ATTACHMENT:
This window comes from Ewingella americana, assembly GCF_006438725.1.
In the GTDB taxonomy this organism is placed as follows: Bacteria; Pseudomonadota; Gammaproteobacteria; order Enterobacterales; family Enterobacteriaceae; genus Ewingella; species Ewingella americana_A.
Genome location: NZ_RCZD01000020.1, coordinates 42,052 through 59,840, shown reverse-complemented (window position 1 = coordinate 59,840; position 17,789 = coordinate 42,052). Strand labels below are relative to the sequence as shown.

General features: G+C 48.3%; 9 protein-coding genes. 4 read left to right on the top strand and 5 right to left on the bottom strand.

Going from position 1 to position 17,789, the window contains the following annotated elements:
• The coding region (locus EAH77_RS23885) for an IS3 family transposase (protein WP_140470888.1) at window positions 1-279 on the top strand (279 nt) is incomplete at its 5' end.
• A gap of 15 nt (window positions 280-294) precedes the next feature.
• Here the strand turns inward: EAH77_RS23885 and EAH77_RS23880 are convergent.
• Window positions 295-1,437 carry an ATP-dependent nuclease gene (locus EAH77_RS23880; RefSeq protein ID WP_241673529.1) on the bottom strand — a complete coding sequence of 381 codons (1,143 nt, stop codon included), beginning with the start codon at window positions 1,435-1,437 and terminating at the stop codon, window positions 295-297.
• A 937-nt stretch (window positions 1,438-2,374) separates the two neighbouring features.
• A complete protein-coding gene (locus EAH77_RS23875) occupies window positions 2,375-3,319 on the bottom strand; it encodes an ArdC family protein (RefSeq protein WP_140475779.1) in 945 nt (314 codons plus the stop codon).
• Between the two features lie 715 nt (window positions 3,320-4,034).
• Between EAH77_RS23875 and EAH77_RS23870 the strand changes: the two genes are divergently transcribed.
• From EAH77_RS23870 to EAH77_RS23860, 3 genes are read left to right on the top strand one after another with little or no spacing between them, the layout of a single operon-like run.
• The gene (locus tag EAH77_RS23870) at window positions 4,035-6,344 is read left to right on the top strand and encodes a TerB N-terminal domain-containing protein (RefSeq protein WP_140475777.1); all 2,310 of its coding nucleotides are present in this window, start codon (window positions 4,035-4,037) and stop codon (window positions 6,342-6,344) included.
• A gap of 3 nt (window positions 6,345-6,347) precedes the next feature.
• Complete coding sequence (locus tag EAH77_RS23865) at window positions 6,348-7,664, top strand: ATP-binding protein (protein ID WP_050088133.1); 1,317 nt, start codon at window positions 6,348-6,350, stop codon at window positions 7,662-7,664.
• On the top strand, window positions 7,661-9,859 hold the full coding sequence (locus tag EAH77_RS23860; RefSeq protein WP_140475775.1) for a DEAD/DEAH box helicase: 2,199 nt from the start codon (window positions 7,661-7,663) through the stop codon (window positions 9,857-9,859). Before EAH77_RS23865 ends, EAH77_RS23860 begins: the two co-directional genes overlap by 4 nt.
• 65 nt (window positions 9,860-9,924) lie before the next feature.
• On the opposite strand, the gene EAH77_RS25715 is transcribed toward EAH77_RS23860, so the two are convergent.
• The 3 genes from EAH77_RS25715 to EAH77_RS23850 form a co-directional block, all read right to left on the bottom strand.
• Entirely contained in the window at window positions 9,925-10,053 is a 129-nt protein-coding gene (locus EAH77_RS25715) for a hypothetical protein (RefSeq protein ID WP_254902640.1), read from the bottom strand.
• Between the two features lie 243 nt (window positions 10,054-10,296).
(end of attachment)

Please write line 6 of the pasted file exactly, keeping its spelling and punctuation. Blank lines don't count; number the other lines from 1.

• The coding region (locus EAH77_RS23885) for an IS3 family transposase (protein WP_140470888.1) at window positions 1-279 on the top strand (279 nt) is incomplete at its 5' end.